And yet, in the midst of our fear, we hear the whisper of Moses, the whisper of David’s song, the whisper of our very God: Keep still, hide in his shelter, Know that I Am God.

As you move through these next few weeks and months and years of increased transphobia, gun violence, and chaos, rest assured that the God who created you is also fighting for you. The tyrant doesn’t win.

Let us also cast our minds to Easter: death itself doesn’t win. What fear can these feeble, power-hungry men offer us, especially in the end:

Then comes the end, when he (Christ) hands over the kingdom to God the Father, after he has destroyed every ruler and very authority and power. For he must reign until he has put all his enemies under his feet. The last enemy to be destroyed is death.”

1 Corinthians 15:24-26 NRSVue

Point #1: How do we respond in this moment of overwhelming grief and anger? We remember that the authority of death and of ruler hold no true power over us, just power that is tangible.

After Joshua reminds the people of the power and faithfulness of God, he instructs them to revere and serve God:

Now, therefore, revere the LORD and serve him in sincerity and in faithfulness; put away the gods that your ancestors served beyond the River and in Egypt and serve the LORD.

Joshua 24:14 NRSVue

If you’re struggling to embody the first point, friends, it’s about to get a lot harder. I’m not preaching to you; I’m preaching to myself and hoping some of this self-talk is useful to someone besides me. Paul, in his letter to the Romans, offers some thoughts on how we as Christians can respond faithfully to persecution, how we can sincerely and faithfully serve the L-RD.

Bless those who persecute you; bless and do not curse them. Rejoice with those who rejoice; weep with those who weep. Live in harmony with one another; do not be arrogant, but associate with the lowly, do not claim to be wiser than you are. Do not repay anyone evil for evil, but take thought for what is noble in the sight of all. If it is possible, so far as it depends on you, live peaceably with all. Beloved, never avenge yourselves, but leave room for the wrath of God, for it is written, ‘Vengeance is mine; I will repay, says the LORD.’ Instead, ‘if your enemies are hungry, feed them; if they are thirsty, give them something to drink, for by doing this you will heap burning coals on their heads.’ Do not be overcome by evil, but overcome evil with good.”

Romans 13:14-21 NRSVue

As I read this passage over and over again, I want the way of Jesus less than ever. To be a disciple of Christ is going to cost us everything. Every intuition, every comfort, every morsel of food and drink and sense of fairness. To put this back in terms Joshua could understand, we have to put away the gods of our ancestors. We have to choose a different path than vengeance. We have to want peace more than we want justice, because we know that true justice flows out of peace. Again, I say: I want the way of this Jesus less than ever.

And yet I am simultaneously convicted of little else in this moment than that the world needs more Jesus. We need more of his gentleness, more of his submission to suffering, more of his counter-cultural peacemaking.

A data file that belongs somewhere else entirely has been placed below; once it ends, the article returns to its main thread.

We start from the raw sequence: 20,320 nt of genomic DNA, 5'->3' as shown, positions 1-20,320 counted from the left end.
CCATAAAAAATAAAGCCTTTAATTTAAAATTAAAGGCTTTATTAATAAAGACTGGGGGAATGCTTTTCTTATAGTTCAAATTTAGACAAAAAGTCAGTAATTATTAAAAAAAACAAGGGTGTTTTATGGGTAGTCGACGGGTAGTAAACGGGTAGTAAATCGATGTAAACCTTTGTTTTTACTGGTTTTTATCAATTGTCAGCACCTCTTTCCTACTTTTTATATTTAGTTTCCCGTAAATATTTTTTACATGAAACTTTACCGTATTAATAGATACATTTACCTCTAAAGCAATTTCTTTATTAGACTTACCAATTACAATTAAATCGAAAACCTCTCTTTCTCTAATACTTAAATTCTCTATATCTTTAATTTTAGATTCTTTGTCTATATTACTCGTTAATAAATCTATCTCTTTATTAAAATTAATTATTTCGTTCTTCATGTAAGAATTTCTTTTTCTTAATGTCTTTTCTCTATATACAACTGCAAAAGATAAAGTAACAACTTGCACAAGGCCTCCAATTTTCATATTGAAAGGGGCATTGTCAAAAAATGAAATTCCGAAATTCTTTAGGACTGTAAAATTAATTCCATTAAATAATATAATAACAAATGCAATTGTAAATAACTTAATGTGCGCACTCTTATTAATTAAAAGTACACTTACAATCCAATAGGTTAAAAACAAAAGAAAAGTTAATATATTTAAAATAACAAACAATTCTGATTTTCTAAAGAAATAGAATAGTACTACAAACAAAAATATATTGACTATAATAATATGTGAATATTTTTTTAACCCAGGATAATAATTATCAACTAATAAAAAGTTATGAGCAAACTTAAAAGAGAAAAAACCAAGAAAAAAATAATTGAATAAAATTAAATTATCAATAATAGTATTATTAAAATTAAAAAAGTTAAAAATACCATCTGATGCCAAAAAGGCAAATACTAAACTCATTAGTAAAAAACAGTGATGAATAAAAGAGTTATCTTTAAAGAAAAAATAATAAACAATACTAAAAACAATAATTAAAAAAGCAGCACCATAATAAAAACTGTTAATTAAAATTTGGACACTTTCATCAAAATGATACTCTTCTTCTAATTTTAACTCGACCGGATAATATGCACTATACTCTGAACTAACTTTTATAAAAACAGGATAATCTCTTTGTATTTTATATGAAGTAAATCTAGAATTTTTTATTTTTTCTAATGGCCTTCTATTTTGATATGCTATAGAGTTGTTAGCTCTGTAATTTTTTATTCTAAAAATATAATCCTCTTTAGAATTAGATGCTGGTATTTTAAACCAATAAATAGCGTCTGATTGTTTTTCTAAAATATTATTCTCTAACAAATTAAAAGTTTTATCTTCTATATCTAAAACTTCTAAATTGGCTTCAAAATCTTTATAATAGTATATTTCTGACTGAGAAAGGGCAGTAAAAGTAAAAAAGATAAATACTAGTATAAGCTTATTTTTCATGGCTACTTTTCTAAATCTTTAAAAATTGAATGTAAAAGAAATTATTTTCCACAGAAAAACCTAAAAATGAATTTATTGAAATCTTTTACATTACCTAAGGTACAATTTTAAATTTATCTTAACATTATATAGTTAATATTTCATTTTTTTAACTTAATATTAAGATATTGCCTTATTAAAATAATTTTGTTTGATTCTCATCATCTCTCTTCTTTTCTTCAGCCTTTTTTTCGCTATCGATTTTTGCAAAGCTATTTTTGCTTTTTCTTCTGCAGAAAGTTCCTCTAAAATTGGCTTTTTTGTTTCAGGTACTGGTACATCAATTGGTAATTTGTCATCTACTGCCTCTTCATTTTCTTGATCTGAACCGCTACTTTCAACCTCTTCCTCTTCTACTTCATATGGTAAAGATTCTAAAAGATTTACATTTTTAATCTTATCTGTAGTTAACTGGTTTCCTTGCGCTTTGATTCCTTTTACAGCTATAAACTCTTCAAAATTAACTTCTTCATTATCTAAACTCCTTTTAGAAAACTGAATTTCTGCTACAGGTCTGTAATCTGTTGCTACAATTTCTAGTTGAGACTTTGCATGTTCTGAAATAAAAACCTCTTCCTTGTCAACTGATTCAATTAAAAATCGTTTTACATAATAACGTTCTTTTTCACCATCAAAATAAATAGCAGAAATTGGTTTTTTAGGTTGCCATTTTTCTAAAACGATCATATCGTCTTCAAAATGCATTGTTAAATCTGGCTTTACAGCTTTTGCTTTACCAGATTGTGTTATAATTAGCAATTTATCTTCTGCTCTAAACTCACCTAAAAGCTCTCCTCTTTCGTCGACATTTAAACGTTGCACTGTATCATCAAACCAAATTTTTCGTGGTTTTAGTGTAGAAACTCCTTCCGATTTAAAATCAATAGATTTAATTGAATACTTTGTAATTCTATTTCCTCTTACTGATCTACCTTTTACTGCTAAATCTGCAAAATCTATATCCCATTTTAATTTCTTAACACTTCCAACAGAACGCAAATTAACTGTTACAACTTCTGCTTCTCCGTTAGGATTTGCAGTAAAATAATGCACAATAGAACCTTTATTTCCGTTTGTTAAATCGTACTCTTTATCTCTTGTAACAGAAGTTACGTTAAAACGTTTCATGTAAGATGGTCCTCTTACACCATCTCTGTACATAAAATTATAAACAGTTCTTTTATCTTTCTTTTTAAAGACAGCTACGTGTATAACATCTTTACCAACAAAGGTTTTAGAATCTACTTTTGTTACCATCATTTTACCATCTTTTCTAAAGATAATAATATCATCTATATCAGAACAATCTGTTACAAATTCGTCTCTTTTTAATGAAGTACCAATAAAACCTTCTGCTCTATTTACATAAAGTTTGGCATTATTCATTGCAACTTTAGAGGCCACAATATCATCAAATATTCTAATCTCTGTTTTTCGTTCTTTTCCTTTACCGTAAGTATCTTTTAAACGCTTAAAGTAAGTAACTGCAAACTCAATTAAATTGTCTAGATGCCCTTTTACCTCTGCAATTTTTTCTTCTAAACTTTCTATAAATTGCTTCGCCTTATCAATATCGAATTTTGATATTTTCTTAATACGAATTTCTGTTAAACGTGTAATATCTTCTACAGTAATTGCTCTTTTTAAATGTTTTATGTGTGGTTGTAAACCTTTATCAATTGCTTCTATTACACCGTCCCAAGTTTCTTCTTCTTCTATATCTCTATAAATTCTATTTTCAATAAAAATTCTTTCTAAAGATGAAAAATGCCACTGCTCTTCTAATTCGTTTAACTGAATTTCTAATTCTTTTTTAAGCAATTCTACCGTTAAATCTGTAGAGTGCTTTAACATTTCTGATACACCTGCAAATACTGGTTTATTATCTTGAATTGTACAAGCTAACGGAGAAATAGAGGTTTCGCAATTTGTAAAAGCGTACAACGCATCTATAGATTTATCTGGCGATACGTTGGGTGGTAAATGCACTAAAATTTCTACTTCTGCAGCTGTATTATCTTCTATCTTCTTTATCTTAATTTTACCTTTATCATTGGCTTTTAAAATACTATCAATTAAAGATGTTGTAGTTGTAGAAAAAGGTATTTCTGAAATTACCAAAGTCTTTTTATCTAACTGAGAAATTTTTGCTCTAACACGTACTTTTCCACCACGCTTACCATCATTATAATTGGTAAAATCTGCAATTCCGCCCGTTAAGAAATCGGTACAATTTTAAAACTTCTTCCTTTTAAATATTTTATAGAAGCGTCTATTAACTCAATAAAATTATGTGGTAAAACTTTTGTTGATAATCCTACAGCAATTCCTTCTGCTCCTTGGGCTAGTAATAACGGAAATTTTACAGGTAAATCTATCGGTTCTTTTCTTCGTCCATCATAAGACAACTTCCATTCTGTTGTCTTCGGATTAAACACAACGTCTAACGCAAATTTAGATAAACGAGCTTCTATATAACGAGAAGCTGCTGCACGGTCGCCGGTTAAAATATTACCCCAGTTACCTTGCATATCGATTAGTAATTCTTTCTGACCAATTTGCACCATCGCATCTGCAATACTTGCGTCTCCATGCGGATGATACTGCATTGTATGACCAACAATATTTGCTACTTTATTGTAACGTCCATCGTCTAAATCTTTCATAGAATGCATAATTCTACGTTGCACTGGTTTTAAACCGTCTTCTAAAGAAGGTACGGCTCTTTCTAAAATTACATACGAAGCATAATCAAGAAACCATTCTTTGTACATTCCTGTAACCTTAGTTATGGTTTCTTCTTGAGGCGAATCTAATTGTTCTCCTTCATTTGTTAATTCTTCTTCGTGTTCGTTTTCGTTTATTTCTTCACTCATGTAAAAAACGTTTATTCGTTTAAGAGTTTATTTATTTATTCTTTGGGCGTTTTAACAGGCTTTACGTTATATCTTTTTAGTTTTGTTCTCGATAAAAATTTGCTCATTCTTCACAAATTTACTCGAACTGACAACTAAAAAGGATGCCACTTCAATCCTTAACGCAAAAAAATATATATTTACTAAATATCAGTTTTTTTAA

If we want to sincerely and faithfully serve our God, we have to feed our enemies. There isn’t another path. We have to overcome the vast and deep and profound evil in our world and faith communities by viciously committing ourselves to self-sacrificial good.

Here is another thing I am convinced of in this moment of profound suffering: I do not have control over very much. I can’t solve gun violence. I can’t cure transphobia. I can’t eradicate suffering in all of its forms from the face of the earth. Joshua acknowledged the limitations of his ability to commit the tribes of Israel to the covenant of the L-RD:

Now if you are unwilling to serve the LORD, choose this day whom you will serve, whether the gods your ancestors served in the region beyond the River or the gods of the Amorites in whose land you are living…

Joshua 24:13 NRSVue

As I picture this scene play out in our modern context, I can hear Joshua name different gods: social media, guns, mental illness, {political party}. You can choose, right now, to serve that god. If the fight is too difficult, if the thought of feeding a gunman or a politician is too much for you to stomach, go find a different god worthy of your worship. I can’t make that choice for you, or for my senator, or my president, or my pastor.

But as for me, and as for my future house and family, queer and complicated and beautiful, we will serve the L-RD.

We’re going to do some rejoicing in the midst of celebration, and we are going to mourn alongside those who mourn.

We’re going to try to not repay evil with evil. We’re going to try to make peace and live peaceably even with the tyrants who live above us.

We’re going to heap some burning coal on the heads of some people.

Come, Lord Jesus, and make a way for us in this barren wilderness. Give us our daily bread, that we might remember our place and have the tools to be peacemakers in this wild world.